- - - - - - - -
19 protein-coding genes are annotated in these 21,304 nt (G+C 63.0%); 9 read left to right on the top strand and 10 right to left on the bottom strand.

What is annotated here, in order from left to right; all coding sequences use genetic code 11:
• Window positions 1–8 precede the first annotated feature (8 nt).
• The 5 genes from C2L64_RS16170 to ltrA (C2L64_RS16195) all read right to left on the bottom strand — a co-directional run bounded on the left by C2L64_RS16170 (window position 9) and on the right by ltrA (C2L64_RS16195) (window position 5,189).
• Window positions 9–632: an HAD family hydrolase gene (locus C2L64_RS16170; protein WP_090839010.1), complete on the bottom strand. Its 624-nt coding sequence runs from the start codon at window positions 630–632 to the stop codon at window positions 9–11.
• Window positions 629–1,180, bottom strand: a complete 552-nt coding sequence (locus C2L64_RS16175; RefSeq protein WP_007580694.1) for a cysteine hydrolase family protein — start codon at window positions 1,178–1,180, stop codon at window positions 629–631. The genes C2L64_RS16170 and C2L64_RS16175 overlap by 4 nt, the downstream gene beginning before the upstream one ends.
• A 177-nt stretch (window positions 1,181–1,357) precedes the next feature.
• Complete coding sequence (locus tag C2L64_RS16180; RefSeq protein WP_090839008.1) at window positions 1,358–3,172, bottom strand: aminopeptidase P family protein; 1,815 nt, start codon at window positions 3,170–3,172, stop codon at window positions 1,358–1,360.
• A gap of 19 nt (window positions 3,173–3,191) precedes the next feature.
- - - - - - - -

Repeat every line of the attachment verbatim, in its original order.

19 protein-coding genes are annotated in these 21,304 nt (G+C 63.0%); 9 read left to right on the top strand and 10 right to left on the bottom strand.

What is annotated here, in order from left to right; all coding sequences use genetic code 11:
• Window positions 1–8 precede the first annotated feature (8 nt).
• The 5 genes from C2L64_RS16170 to ltrA (C2L64_RS16195) all read right to left on the bottom strand — a co-directional run bounded on the left by C2L64_RS16170 (window position 9) and on the right by ltrA (C2L64_RS16195) (window position 5,189).
• Window positions 9–632: an HAD family hydrolase gene (locus C2L64_RS16170; protein WP_090839010.1), complete on the bottom strand. Its 624-nt coding sequence runs from the start codon at window positions 630–632 to the stop codon at window positions 9–11.
• Window positions 629–1,180, bottom strand: a complete 552-nt coding sequence (locus C2L64_RS16175; RefSeq protein WP_007580694.1) for a cysteine hydrolase family protein — start codon at window positions 1,178–1,180, stop codon at window positions 629–631. The genes C2L64_RS16170 and C2L64_RS16175 overlap by 4 nt, the downstream gene beginning before the upstream one ends.
• A 177-nt stretch (window positions 1,181–1,357) precedes the next feature.
• Complete coding sequence (locus tag C2L64_RS16180; RefSeq protein WP_090839008.1) at window positions 1,358–3,172, bottom strand: aminopeptidase P family protein; 1,815 nt, start codon at window positions 3,170–3,172, stop codon at window positions 1,358–1,360.
• A gap of 19 nt (window positions 3,173–3,191) precedes the next feature.